Suitable cationic surfactants are quaternary surfactants, for example quaternary ammonium compounds with one or two hydrophobic groups, or salts of long-chain primary amines. Suitable amphoteric surfactants are alkylbetains and imidazolines. Suitable block polymers are block polymers of the A-B or A-B-A type comprising blocks of polyethylene oxide and polypropylene oxide, or of the A-B-C type comprising alkanol, polyethylene oxide and polypropylene oxide. Suitable polyelectrolytes are polyacids or polybases. Examples of polyacids are alkali salts of polyacrylic acid or polyacid comb polymers. Examples of polybases are polyvinylamines or pol- yethyleneamines.

Suitable adjuvants are compounds, which have a neglectable or even no pesticidal activity themselves, and which improve the biological performance of the compound I on the target.

Examples are surfactants, mineral or vegetable oils, and other auxilaries. Further examples are listed by Knowles, Adjuvants and additives, Agrow Reports DS256, T&F Informa UK, 2006, chapter 5.

Suitable thickeners are polysaccharides (e.g. xanthan gum, carboxymethylcellulose), anorganic clays (organically modified or unmodified), polycarboxylates, and silicates.

Suitable bactericides are bronopol and isothiazolinone derivatives such as alkylisothiazolinones and benzisothiazolinones.

Suitable anti-freezing agents are ethylene glycol, propylene glycol, urea and glycerin.

Suitable anti-foaming agents are silicones, long chain alcohols, and salts of fatty acids.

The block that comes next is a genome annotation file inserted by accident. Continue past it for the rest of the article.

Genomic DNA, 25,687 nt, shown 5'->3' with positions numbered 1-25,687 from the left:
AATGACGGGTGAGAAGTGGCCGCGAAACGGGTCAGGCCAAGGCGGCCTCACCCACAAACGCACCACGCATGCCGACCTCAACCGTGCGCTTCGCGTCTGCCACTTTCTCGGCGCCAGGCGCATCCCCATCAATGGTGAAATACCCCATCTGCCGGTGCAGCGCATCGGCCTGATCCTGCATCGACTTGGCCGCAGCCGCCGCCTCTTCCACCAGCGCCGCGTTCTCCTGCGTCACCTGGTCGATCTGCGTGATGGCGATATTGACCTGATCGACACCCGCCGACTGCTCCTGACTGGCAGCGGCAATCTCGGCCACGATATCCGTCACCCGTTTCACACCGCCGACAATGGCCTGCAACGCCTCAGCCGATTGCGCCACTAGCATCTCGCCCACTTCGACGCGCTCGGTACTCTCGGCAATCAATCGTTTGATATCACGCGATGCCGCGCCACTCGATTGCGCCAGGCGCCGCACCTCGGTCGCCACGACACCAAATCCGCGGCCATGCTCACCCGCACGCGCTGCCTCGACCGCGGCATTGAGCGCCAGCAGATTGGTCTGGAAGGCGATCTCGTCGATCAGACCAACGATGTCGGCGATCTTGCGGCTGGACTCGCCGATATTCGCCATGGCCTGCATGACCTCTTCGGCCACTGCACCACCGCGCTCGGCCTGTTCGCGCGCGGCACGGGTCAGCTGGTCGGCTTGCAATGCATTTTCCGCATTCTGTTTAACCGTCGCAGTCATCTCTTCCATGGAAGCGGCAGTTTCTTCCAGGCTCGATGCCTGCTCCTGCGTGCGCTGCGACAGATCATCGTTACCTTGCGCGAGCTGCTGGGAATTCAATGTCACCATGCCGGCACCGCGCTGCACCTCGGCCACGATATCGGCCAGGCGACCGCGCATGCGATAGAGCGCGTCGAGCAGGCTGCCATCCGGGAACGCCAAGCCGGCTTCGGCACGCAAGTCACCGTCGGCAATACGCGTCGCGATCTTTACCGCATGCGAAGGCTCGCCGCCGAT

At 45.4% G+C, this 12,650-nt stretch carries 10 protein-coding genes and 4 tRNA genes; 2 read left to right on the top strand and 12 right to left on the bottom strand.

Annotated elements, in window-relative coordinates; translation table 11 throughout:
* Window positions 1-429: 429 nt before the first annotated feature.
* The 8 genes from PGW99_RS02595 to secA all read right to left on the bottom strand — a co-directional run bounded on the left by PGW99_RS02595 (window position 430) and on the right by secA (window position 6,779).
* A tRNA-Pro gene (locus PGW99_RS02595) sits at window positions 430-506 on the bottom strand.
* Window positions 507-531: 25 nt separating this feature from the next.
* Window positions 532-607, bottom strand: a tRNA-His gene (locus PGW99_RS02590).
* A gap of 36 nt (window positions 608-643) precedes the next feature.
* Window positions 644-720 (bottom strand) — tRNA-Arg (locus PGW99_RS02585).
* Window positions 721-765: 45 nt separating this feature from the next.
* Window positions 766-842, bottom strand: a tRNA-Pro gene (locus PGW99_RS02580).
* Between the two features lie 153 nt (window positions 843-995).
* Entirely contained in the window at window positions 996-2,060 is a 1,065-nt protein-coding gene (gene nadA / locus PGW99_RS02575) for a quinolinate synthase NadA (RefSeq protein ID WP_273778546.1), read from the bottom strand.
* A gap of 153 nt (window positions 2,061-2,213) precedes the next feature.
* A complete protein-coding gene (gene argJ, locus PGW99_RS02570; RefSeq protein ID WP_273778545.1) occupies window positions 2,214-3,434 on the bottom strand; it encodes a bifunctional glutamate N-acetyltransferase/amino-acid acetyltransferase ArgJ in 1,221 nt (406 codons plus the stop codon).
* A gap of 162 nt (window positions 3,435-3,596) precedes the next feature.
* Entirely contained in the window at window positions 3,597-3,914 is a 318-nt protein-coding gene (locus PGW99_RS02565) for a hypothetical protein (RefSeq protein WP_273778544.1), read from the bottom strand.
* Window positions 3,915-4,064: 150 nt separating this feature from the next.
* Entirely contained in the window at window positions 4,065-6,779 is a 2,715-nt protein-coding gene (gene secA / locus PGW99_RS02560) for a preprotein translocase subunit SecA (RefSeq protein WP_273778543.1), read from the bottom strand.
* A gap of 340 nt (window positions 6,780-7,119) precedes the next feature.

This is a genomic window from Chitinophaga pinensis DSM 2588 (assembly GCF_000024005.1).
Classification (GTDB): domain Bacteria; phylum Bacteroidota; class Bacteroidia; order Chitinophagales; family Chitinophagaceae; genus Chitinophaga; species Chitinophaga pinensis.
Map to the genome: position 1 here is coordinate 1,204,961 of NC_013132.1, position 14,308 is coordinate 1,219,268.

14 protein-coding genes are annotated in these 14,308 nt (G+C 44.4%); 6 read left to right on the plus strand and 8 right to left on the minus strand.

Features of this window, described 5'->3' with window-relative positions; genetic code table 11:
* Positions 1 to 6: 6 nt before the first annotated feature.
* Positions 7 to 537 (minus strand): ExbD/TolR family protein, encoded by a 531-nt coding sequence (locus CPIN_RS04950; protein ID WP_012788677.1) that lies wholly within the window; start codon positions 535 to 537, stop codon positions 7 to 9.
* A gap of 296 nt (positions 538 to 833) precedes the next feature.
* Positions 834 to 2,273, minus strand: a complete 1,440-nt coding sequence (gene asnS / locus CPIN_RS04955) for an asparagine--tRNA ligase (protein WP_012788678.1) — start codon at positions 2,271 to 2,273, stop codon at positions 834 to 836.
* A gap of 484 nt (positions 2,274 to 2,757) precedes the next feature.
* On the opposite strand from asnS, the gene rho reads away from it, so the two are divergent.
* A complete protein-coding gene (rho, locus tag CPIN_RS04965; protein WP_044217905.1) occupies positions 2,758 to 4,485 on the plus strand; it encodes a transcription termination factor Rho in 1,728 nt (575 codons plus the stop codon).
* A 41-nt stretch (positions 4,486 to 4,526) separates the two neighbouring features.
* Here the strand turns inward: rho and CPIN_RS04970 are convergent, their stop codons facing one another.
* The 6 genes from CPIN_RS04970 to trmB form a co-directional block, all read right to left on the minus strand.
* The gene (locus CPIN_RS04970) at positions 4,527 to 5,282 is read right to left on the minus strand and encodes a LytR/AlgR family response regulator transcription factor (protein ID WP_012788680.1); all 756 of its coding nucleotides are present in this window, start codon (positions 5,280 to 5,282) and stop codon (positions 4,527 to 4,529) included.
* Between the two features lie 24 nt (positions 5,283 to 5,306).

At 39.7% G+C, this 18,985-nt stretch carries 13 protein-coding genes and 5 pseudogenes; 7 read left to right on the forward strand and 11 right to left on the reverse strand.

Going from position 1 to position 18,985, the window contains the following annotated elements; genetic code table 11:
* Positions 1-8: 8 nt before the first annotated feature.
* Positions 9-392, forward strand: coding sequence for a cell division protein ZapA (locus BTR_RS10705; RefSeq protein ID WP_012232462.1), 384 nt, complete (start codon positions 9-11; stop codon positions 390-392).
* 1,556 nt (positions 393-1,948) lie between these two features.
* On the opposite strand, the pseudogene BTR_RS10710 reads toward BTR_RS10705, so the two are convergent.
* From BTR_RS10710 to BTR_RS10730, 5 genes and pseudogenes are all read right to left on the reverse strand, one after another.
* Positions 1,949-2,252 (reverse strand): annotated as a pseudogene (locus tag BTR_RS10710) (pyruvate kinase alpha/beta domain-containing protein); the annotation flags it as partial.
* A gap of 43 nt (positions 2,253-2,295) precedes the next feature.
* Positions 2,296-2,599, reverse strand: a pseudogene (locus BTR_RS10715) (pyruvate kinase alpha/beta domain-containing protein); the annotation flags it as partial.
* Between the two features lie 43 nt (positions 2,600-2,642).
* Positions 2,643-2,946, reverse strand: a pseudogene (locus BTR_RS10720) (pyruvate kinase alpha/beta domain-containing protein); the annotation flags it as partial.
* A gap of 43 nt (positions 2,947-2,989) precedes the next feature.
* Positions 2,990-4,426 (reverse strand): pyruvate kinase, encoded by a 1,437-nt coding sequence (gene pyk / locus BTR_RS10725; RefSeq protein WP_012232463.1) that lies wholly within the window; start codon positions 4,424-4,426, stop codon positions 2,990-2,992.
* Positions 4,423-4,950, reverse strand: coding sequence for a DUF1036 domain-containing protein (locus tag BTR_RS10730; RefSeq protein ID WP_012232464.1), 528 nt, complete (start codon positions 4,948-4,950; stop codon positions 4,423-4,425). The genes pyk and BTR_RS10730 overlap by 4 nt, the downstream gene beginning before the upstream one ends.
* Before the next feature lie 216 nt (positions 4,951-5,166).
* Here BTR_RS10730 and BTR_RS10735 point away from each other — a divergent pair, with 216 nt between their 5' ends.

Suitable colorants (e.g. in red, blue, or green) are pigments of low water solubility and water- soluble dyes. Examples are inorganic colorants (e.g. iron oxide, titan oxide, iron hexacyanofer- rate) and organic colorants (e.g. alizarin-, azo- and phthalocyanine colorants).

Suitable tackifiers or binders are polyvinylpyrrolidone, polyvinylacetates, polyvinyl alcohols, pol- yacrylates, biological or synthetic waxes, and cellulose ethers.

Examples for composition types and their preparation are:

i) Water-soluble concentrates (SL, LS)

10-60 wt% of a compound I according to the invention and 5-15 wt% wetting agent (e.g. alcohol alkoxylates) are dissolved in water and/or in a water-soluble solvent (e.g. alcohols) up to 100 wt%. The active substance dissolves upon dilution with water.

ii) Dispersible concentrates (DC)

5-25 wt% of a compound I according to the invention and 1 -10 wt% dispersant (e. g. polyvinylpyrrolidone) are dissolved in up to 100 wt% organic solvent (e.g. cyclohexanone). Dilution with water gives a dispersion.

iii) Emulsifiable concentrates (EC)

15-70 wt% of a compound I according to the invention and 5-10 wt% emulsifiers (e.g. calcium dodecylbenzenesulfonate and castor oil ethoxylate) are dissolved in up to 100 wt% water- insoluble organic solvent (e.g. aromatic hydrocarbon). Dilution with water gives an emulsion. iv) Emulsions (EW, EO, ES)